June 24th ends with a traditional fireworks display in Piazzale Michelangelo. Crowds gather around the Arno for the best view of the hill and there is a general sense of merriment all around. These fireworks, called fuochi di San Giovanni, are pretty big and visible from quite a few spots along the water. It is a good show and a great end to a gorgeous summer day full of fun, parades, and costumes.

Carnevale a Firenze

In ancient times, the Carnevale of Florence was among the most brilliant and noisy on the Italian peninsula.  From the Medici times forward, members of the same noble families wore the same kind of masks and went through the city until all hours, singing and carrying so many torches it was “as if it were full day.”

The carriages courses had not yet been invented, but the revelry and the noise that was made in the streets in those days made Florence the most carefree and gay city in the world.

Carnival goers would go to the Mercato Nuovo (where the silk merchants and drapery shops were located) with flasks, and also to the Mercato Vecchio, between ferrivecchi and pannilani sellers. The young of all the leading families all took part in this gazzarra of the ball, going around disguised in creative ways and playing pranks on the unsuspecting.

More than anything, however, they tried to throw big balls into the shops so that the merchants were forced to close and send their workers out to have fun too. As long as the matter remained within these limits, people enjoyed at it, especially when in the Old Market they were throwing a ball into the workshop of a iron smith, bringing down pans, tripods and jugs, with a deafening noise.

But, over time, the revelry became excessive and caused riots. When the young nobles threw out balloons that had been soaked in mota, they ruined the fabrics and drapes of the merchants, creating great economic damages.

Hence, quarrels arose and the people objected. If the nobles were creating such problems, the plebs wanted to give them a taste of their own medicine. The commoners  used bunches of rags that were drenched in pools and rivulets. These filthy bundles dirtied everything. Violence ensued in retribution.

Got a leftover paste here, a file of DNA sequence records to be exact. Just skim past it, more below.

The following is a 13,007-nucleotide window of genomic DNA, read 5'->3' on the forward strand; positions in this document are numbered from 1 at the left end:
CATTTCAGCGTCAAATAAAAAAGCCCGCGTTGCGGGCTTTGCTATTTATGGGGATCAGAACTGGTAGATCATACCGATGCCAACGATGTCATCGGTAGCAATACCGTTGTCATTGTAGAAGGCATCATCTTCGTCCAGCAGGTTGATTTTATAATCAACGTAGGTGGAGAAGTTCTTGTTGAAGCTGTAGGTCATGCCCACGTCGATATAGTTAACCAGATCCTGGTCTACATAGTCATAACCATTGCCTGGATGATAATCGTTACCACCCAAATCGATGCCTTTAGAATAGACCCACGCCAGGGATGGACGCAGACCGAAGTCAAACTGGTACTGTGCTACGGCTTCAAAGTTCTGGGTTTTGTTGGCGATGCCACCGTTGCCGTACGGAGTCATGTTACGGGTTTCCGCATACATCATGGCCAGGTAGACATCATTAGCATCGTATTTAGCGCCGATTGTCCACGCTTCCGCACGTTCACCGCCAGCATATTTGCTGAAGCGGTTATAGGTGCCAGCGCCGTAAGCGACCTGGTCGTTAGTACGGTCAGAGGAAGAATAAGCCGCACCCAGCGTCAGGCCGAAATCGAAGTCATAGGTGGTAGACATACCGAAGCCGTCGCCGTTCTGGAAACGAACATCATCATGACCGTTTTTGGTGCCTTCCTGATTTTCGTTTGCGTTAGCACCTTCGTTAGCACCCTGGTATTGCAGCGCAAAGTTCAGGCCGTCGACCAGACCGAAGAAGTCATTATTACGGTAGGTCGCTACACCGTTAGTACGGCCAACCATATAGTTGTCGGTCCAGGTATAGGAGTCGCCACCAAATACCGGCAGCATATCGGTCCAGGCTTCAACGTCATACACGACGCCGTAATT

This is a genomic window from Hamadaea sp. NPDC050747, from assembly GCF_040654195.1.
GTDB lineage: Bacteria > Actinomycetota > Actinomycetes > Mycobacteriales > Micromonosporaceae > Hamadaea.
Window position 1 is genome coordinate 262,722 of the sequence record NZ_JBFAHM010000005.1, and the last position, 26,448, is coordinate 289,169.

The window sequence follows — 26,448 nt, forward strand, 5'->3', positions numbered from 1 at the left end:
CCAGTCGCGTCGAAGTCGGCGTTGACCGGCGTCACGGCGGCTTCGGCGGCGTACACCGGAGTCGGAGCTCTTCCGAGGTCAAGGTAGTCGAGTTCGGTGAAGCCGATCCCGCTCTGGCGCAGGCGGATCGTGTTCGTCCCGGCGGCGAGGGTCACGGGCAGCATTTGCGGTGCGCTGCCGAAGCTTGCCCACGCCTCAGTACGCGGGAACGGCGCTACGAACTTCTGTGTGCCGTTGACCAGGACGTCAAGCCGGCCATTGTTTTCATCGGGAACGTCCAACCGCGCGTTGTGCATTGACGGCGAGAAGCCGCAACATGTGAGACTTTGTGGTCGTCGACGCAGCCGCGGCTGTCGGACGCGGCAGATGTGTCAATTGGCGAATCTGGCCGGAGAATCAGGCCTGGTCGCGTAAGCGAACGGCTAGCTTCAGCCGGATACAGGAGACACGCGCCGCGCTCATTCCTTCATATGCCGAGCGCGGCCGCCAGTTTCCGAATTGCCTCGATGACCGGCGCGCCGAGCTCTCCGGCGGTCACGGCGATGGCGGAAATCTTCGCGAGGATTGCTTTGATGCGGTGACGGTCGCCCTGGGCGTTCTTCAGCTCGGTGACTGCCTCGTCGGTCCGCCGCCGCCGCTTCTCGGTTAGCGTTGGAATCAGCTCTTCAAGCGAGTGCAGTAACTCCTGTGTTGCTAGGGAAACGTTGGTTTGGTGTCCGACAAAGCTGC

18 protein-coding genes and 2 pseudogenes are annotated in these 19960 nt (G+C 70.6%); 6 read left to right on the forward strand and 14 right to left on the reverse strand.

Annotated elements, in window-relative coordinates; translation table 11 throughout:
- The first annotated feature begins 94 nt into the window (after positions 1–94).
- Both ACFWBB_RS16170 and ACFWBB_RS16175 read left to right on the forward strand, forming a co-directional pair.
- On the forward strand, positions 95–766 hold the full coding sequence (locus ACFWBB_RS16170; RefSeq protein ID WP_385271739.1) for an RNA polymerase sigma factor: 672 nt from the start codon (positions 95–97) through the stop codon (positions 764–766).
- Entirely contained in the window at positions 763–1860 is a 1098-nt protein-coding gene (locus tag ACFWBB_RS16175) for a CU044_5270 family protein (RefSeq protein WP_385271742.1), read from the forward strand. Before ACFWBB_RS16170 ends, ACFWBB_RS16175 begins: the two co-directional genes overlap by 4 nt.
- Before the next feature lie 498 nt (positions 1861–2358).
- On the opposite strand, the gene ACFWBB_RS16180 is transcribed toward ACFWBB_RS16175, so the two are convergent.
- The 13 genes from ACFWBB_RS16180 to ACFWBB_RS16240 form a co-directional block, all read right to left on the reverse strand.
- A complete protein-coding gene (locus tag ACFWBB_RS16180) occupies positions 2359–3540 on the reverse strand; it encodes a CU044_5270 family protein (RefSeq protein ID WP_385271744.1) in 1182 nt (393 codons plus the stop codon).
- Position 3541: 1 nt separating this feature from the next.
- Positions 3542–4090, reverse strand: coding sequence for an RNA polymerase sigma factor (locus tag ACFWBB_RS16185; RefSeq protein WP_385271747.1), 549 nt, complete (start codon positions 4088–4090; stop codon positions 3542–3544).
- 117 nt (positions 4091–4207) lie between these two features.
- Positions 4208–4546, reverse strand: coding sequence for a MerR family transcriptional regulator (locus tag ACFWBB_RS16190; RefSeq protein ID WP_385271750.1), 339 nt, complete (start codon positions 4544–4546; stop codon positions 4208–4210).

After hundreds of arrests, the Eight of Guardia and Balìa issued a ban ordering, with the threat of severe penalties, that no one could get out with the ball before 10 pm and before the trumpets of the City had gone on the streets playing the trumpets to warn the merchants.

(Taken from Old Florence by Giuseppe Conti).

Milan, random beauty shots, December 2019

I got to enjoy a few days in Milan this week and here are some random pictures of things that caught my eye.  Some are just fun, some are quite lovely!


Milan has a lot of stunning architecture:




Italy has an endless kaleidoscope of decorative iron work:


I was happy to learn that Santa really exists!










Aww….Merry Christmas!




Hello, Leo!  Everyone is celebrating the 500th anniversary of your death this year! Gone but not forgotten.


In Milan, college graduates wear the corona too. Auguri, young scholar!



Galleria Vittorio Emanuele II, you are ever so lovely:






My vote for prettiest antique bakery goes to Pasticceria Marchesi, founded in 1824. I love anything from this shop (and I think there is a little something something from here under my tree at home?).





Piazza del Duomo:




Other places:





T’is the season:




From the grand train station, one of the most impressive in the world:

Christmas time in Milan

On a recent trip to Milan to visit some museums (I avoid them during the high season, as I like to enjoy my art without crowds), I enjoyed many random bits of holiday time throughout the city.

Milan is apparently planning on having a super Christmas this year:



I enjoyed the following billboard that reassures us that Father Christmas is real (at least if you have an iPhone 11 with Iliad):






The famous pastry shop, Marchesi, founded in 1824,  has wonderful windows:







The Marchesi building is a quaint affair on a major thoroughfare.



Scenes like the one below are fun to spot throughout the city:



And the warm glow from an old-style paper store on a cold winter evening is a lovely sight:


I visit a lot of churches (looking for art), and while most have a creche scene, very few are decorated like this one in Milan.  It is Santa Maria delle Grazie, the church attached to the convent rectory with that famous scene of a last supper….


And, on the train ride home from Milan, I saw snow! The first I’ve seen this year!